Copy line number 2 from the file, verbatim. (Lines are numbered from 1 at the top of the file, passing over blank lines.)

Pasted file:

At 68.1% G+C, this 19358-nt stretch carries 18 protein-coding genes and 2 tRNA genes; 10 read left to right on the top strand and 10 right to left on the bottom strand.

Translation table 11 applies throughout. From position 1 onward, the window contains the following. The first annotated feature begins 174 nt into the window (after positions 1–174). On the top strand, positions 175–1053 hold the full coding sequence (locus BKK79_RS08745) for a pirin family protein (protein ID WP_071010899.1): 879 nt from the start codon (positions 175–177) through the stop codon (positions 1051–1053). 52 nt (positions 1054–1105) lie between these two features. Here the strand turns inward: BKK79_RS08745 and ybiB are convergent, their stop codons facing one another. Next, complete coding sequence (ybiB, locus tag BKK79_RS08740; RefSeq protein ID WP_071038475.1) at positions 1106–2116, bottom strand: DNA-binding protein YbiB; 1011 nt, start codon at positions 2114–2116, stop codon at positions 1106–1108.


Translation table 11 applies throughout. From position 1 onward, the window contains the following. The first annotated feature begins 174 nt into the window (after positions 1–174). On the top strand, positions 175–1053 hold the full coding sequence (locus BKK79_RS08745) for a pirin family protein (protein ID WP_071010899.1): 879 nt from the start codon (positions 175–177) through the stop codon (positions 1051–1053). 52 nt (positions 1054–1105) lie between these two features. Here the strand turns inward: BKK79_RS08745 and ybiB are convergent, their stop codons facing one another. Next, complete coding sequence (ybiB, locus tag BKK79_RS08740; RefSeq protein ID WP_071038475.1) at positions 1106–2116, bottom strand: DNA-binding protein YbiB; 1011 nt, start codon at positions 2114–2116, stop codon at positions 1106–1108.